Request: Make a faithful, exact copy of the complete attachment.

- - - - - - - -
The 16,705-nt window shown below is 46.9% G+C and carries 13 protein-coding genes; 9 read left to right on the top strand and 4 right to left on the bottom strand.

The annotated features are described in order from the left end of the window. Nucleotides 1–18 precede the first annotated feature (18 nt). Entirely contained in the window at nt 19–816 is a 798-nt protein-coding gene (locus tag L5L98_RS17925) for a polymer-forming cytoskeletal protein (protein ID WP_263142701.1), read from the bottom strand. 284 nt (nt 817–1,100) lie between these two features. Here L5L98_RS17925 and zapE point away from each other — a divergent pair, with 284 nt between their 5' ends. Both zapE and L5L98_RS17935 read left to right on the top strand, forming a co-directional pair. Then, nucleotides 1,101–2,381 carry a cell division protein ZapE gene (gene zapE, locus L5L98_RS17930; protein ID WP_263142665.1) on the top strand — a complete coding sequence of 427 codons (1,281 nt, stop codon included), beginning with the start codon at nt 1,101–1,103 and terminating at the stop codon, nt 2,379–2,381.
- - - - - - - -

The 16,705-nt window shown below is 46.9% G+C and carries 13 protein-coding genes; 9 read left to right on the top strand and 4 right to left on the bottom strand.

The annotated features are described in order from the left end of the window. Nucleotides 1–18 precede the first annotated feature (18 nt). Entirely contained in the window at nt 19–816 is a 798-nt protein-coding gene (locus tag L5L98_RS17925) for a polymer-forming cytoskeletal protein (protein ID WP_263142701.1), read from the bottom strand. 284 nt (nt 817–1,100) lie between these two features. Here L5L98_RS17925 and zapE point away from each other — a divergent pair, with 284 nt between their 5' ends. Both zapE and L5L98_RS17935 read left to right on the top strand, forming a co-directional pair. Then, nucleotides 1,101–2,381 carry a cell division protein ZapE gene (gene zapE, locus L5L98_RS17930; protein ID WP_263142665.1) on the top strand — a complete coding sequence of 427 codons (1,281 nt, stop codon included), beginning with the start codon at nt 1,101–1,103 and terminating at the stop codon, nt 2,379–2,381.